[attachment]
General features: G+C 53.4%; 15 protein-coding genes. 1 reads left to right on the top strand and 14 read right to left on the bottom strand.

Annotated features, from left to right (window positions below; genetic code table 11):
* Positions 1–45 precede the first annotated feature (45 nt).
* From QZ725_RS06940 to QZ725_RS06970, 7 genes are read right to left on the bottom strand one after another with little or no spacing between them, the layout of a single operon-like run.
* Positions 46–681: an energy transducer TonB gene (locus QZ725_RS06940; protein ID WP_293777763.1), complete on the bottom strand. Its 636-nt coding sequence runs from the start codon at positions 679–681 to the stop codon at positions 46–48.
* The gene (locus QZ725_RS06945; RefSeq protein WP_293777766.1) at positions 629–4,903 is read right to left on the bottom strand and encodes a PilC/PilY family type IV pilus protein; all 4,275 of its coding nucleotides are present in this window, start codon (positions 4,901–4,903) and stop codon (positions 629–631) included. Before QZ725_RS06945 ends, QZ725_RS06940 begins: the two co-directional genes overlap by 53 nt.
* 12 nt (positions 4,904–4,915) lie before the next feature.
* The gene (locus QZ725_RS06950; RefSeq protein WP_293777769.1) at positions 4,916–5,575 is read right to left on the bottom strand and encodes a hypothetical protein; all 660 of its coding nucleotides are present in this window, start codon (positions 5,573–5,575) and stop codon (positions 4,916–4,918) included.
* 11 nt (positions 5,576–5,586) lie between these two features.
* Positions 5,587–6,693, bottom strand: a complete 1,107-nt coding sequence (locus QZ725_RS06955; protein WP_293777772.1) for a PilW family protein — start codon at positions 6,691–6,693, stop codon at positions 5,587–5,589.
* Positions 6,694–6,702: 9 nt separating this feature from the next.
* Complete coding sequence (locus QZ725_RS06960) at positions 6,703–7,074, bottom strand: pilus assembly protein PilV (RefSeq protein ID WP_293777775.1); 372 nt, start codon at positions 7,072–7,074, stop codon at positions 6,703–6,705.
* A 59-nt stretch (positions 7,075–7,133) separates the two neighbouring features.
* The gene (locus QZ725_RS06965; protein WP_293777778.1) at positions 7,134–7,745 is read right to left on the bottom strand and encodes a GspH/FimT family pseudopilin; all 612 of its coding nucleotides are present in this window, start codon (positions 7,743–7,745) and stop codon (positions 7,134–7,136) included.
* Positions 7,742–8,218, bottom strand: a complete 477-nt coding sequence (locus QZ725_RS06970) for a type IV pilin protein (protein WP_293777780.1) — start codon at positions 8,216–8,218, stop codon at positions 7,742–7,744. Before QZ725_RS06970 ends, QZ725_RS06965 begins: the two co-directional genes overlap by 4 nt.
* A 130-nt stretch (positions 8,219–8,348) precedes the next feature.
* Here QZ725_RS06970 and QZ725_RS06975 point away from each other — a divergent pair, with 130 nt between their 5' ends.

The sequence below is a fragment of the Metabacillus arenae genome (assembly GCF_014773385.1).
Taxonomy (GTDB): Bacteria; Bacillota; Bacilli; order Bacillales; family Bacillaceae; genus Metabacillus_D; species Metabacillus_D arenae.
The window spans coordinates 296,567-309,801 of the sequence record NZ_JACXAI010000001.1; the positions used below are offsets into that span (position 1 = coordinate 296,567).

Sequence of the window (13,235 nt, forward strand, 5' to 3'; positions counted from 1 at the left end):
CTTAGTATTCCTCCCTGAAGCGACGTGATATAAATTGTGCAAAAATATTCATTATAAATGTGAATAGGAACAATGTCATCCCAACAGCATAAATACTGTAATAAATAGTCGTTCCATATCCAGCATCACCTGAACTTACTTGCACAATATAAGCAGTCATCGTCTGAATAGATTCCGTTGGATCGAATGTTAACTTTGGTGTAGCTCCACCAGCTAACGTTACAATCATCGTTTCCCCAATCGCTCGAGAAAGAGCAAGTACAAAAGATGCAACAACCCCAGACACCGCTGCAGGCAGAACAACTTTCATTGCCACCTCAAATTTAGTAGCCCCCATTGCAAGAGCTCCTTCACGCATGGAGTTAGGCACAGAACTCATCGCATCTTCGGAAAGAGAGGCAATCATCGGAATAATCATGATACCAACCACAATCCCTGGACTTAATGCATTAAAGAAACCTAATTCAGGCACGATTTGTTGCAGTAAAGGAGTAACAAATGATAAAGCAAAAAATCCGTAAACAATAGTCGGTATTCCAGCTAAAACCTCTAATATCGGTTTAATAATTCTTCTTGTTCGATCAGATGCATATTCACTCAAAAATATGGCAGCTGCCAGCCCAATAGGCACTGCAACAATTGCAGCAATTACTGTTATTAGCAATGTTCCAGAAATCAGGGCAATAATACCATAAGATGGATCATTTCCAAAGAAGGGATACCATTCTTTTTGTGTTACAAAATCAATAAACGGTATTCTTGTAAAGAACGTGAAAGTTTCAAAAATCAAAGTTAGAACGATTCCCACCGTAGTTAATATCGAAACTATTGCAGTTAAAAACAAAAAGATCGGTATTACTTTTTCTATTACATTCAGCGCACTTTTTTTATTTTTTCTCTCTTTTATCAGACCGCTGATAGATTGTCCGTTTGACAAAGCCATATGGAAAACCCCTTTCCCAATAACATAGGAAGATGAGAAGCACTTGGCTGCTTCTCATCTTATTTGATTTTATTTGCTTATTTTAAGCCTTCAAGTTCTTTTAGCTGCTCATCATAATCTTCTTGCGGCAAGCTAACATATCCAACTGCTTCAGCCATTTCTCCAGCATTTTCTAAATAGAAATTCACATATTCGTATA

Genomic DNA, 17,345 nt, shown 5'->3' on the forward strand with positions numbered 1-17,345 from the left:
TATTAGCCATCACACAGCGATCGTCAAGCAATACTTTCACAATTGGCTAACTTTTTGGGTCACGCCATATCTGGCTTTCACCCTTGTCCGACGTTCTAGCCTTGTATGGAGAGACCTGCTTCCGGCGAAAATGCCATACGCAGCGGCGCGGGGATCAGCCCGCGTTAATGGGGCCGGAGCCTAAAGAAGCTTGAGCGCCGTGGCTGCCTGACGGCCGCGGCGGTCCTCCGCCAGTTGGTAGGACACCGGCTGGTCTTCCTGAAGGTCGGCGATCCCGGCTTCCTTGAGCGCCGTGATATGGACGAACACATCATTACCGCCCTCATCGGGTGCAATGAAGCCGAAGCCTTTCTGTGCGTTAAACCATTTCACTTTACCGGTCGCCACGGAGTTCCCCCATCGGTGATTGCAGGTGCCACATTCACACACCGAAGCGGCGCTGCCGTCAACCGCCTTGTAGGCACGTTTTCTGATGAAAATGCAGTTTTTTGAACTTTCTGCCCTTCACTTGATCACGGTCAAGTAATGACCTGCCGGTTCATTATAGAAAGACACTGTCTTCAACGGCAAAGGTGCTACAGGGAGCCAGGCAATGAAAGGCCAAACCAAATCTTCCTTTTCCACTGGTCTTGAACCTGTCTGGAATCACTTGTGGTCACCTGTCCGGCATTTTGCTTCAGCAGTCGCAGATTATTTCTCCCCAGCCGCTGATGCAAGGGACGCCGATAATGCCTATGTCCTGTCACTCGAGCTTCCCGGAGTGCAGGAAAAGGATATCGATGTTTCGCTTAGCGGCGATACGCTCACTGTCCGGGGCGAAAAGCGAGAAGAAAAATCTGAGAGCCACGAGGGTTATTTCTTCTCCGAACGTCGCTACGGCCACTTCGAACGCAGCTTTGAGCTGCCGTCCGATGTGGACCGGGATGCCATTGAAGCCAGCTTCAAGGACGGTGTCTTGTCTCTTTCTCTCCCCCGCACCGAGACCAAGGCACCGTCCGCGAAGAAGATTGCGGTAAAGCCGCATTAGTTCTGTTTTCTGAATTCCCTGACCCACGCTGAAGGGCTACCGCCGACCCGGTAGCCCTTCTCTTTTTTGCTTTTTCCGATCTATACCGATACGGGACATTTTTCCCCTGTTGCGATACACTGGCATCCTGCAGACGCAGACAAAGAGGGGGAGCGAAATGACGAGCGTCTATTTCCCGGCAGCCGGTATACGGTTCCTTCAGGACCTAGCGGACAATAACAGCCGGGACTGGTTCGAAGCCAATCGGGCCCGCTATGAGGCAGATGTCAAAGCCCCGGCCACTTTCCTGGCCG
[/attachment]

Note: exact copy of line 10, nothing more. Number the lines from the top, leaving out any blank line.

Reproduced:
* Positions 5,587–6,693, bottom strand: a complete 1,107-nt coding sequence (locus QZ725_RS06955; protein WP_293777772.1) for a PilW family protein — start codon at positions 6,691–6,693, stop codon at positions 5,587–5,589.